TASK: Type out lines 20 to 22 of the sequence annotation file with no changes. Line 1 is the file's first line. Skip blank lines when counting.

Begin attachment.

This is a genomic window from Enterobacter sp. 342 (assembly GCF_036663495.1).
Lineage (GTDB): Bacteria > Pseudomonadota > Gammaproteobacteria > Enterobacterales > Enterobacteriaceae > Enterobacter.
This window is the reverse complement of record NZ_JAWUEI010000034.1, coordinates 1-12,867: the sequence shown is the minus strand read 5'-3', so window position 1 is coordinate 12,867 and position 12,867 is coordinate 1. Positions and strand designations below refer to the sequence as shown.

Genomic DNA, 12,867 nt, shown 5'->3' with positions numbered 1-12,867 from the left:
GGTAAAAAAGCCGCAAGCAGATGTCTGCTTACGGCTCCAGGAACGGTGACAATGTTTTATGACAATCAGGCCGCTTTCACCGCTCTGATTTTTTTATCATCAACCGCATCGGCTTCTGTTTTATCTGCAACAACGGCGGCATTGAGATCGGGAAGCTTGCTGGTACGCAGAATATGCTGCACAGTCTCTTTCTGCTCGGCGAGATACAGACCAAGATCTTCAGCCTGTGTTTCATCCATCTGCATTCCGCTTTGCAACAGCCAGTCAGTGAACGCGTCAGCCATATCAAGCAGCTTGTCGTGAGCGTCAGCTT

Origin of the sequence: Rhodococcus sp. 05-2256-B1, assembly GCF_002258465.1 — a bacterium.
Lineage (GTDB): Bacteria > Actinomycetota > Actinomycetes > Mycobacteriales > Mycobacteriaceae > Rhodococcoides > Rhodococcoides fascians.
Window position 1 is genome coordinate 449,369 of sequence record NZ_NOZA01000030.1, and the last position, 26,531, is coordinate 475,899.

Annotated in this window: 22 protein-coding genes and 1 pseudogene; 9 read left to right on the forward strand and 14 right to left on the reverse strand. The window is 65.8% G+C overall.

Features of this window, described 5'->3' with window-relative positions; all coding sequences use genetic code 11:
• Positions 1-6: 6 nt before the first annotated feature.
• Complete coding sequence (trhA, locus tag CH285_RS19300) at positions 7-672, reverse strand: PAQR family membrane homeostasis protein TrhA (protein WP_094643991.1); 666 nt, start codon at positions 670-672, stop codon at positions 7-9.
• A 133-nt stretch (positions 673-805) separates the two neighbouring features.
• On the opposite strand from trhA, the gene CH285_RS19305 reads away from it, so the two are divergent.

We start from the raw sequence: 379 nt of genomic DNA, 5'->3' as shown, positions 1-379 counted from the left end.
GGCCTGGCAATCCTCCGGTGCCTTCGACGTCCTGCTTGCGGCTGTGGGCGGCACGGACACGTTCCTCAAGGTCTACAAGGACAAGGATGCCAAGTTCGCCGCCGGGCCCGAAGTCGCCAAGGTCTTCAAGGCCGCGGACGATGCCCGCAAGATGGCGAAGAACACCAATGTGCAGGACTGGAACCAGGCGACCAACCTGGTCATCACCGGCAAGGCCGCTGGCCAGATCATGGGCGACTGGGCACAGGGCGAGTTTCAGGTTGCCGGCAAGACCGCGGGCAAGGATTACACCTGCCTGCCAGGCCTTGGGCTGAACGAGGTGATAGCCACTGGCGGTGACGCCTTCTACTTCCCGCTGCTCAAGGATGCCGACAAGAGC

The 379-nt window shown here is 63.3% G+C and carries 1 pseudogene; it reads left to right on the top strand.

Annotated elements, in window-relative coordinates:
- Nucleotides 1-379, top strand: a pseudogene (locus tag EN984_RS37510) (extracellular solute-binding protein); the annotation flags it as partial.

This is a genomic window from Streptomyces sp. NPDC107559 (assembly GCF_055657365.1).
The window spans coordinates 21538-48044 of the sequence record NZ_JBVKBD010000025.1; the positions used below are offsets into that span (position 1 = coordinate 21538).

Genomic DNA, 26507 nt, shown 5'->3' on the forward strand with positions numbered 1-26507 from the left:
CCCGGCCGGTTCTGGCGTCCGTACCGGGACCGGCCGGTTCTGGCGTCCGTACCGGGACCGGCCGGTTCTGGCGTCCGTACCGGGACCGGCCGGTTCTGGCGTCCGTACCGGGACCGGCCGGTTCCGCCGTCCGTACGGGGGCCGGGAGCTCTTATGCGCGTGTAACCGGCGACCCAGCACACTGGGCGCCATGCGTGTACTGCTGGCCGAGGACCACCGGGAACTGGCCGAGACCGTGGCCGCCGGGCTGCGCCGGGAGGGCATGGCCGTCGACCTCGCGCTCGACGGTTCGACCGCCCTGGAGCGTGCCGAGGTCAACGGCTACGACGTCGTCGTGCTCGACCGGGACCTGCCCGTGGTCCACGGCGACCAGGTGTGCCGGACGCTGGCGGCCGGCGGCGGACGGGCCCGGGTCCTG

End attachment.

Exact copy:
This is a genomic window from Streptomyces sp. NPDC107559 (assembly GCF_055657365.1).
The window spans coordinates 21538-48044 of the sequence record NZ_JBVKBD010000025.1; the positions used below are offsets into that span (position 1 = coordinate 21538).

Genomic DNA, 26507 nt, shown 5'->3' on the forward strand with positions numbered 1-26507 from the left: